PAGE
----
In a study published in the journal Nature Medicine, researchers from Harvard University, Stanford University, the University of Chicago and the University of California, Berkeley, posited that artificial intelligence technology could reduce racial disparities in the treatment of physical pain. Scientists found that algorithmic estimates of osteoarthritic pain intensity were often more accurate than human ones, which was of particular benefit to patients who were people of color, the BBC reports.

Knee osteoarthritis (OA)—localized pain, swelling and stiffness caused by the breakdown of protective articular cartilage—is a common complaint in elderly populations. While the condition’s prevalence does not appear to correspond with race or ethnicity—osteoarthritis affects 1 in 10 men and 1 in 13 women over age 60 in the United States—its severity, or perceived severity, does.

People of color score far higher on knee pain scales than white people, according to the inquiry. The source of this disparity has been the subject of much debate in the medical community. Some have attributed it to legitimate differences in disease presentation, but others have attributed it to social and psychological stressors.

Researchers trained their algorithms on 36,369 knee X-rays from a diverse group of 4,172 people who had been diagnosed with or were at high risk for knee osteoarthritis. In addition, they used patients’ assessment of their knee pain levels in the algorithms. (Scientists also noted that lower-income and lower-education participants consistently reported feeling more pain overall.)

“We didn’t train the algorithm to predict what the doctor was going to say about the X-ray,” said Ziad Obermeyer, an assistant professor at UC Berkeley and a study coauthor. “We trained it to predict what the patient was going to say about their own experience of pain in the knee.”

Next, scientists compared the pain predictions generated by the algorithm to pain predictions generated by radiologists. The algorithm exhibited a higher degree of accuracy in measuring pain severity apparent in the X-rays that was missed by the radiologists who relied on mainstream pain classification systems, such as the Kellgren-Lawrence grading scale.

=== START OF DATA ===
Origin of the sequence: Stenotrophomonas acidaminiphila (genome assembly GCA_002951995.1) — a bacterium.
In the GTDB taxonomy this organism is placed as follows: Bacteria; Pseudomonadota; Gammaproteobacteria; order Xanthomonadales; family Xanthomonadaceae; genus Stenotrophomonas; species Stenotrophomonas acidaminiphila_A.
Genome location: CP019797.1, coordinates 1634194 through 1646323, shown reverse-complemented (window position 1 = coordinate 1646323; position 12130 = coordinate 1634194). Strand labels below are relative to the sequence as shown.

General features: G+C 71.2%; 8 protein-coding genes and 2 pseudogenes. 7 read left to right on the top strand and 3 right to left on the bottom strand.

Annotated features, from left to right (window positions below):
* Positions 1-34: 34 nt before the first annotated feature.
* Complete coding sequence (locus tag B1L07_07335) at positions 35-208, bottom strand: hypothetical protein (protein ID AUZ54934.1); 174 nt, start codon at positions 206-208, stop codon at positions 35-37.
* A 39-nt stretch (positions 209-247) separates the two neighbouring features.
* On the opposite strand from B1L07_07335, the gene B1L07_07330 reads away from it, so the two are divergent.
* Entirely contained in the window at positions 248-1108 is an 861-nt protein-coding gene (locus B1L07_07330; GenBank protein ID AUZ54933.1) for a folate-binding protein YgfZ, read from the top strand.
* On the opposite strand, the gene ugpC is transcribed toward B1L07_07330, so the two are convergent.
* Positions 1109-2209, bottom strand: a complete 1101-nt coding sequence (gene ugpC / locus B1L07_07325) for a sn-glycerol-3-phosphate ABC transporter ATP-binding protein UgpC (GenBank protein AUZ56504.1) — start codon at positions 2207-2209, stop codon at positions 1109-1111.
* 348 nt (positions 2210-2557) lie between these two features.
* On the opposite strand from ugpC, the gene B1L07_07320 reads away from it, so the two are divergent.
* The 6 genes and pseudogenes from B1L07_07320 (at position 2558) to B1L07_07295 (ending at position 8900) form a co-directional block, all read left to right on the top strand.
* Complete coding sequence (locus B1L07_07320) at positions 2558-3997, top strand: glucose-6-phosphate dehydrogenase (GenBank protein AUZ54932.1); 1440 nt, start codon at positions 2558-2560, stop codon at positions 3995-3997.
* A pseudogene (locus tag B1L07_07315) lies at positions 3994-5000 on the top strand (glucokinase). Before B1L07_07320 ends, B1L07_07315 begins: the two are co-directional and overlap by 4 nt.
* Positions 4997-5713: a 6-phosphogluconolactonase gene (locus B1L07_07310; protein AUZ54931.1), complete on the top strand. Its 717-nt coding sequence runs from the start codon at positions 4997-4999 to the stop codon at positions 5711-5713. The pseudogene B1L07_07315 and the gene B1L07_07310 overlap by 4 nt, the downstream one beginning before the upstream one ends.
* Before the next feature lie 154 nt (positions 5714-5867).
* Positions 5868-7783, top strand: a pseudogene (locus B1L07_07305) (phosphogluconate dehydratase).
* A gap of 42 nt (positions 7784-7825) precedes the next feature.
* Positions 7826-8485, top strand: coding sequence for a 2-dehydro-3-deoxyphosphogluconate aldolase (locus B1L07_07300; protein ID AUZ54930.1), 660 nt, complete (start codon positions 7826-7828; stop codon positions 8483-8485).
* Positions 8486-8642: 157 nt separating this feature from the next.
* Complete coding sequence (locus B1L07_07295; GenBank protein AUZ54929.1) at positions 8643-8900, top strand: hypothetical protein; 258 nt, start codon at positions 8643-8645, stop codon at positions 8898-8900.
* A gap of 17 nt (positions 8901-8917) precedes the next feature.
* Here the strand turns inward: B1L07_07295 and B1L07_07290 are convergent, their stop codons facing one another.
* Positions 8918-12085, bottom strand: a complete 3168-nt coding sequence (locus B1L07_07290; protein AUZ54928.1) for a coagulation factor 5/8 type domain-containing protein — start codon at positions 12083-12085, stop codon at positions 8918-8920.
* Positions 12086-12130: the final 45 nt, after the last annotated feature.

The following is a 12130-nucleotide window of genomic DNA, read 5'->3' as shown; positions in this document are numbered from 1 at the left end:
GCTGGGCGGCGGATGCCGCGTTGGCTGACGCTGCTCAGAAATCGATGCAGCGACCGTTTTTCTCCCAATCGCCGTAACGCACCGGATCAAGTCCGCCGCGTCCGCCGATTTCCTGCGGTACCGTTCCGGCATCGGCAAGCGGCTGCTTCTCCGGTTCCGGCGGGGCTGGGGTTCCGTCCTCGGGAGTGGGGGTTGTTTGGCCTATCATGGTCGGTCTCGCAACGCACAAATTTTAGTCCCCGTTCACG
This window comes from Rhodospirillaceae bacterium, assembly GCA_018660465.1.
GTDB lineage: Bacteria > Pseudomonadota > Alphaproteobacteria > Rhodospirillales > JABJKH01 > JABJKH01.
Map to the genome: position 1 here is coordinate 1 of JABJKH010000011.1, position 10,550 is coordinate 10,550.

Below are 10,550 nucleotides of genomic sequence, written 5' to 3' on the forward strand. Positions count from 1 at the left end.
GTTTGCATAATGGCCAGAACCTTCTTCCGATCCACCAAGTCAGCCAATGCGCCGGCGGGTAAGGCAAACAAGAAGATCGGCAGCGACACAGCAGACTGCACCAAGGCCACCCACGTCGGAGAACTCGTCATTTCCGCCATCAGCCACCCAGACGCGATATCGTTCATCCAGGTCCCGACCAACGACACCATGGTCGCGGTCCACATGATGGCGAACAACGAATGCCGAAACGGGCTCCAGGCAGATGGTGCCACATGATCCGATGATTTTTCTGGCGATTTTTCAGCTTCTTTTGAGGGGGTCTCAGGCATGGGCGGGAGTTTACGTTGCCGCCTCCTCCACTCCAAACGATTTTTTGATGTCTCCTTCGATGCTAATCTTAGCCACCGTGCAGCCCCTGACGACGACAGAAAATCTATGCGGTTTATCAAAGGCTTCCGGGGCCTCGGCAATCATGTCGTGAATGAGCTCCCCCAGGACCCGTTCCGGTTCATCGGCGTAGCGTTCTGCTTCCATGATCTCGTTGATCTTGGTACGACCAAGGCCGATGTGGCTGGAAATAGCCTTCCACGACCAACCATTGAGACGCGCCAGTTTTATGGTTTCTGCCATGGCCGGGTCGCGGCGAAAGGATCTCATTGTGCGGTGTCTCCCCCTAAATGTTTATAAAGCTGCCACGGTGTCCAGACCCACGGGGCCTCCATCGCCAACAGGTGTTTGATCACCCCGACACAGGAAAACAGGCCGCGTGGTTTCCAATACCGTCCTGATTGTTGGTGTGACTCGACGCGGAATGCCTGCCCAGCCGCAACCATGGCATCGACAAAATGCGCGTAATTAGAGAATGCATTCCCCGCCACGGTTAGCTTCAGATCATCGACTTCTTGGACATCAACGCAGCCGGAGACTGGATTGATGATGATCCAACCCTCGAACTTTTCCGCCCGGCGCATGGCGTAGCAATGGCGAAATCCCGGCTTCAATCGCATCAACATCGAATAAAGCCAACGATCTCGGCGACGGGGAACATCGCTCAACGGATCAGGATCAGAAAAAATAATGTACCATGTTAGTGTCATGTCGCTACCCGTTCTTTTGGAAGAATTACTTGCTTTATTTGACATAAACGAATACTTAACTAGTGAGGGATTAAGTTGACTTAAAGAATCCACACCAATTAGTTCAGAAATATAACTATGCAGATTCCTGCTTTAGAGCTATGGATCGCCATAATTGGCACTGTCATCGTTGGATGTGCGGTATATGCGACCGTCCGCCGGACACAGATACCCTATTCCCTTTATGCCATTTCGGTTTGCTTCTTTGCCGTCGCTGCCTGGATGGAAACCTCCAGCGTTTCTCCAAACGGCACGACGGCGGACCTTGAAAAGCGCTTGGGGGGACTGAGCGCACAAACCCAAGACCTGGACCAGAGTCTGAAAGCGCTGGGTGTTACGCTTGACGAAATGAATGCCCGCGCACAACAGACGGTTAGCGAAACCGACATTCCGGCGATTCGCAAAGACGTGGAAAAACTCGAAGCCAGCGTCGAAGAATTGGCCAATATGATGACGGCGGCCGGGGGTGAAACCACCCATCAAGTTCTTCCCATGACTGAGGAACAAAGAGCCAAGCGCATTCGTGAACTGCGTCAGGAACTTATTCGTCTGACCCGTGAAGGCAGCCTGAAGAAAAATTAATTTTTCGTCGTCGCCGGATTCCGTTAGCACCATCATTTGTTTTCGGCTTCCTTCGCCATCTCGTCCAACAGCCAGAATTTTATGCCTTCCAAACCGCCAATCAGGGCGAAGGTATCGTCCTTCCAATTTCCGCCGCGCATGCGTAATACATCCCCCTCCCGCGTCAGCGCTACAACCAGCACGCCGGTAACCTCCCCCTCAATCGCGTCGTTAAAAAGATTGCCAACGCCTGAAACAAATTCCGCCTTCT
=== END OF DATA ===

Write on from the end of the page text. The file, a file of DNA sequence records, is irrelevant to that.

“This suggests that much of underserved patients’ pain stems from factors within the knee not reflected in standard radiographic measures of severity,” the researchers wrote. (But they were unable to determine what those factors were.)

Researchers proposed that the inadequacy of the standard measures may stem from their origin in white British communities in the mid-20th century. However, racial bias in radiology, specifically, and medicine, in general, may also play a role. Previous research has shown that false beliefs about biological differences between Black and white people, such as that Black people have thicker skin, can result in bias in medical assessments of pain intensity.

For more on the disproportionate impact of osteoarthritis on Black people, read “Black Arthritis Patients Less Likely to Get Potent Drugs” and “Blacks Feel Knee and Spine Pain Pinches More Often.” And for more on advances in medicine driven by artificial intelligence technology, read “In the Future, Amazon’s Alexa Could Help Diagnose Medical Conditions” and “AI May Diagnose Health Conditions as Effectively as Health Professionals.”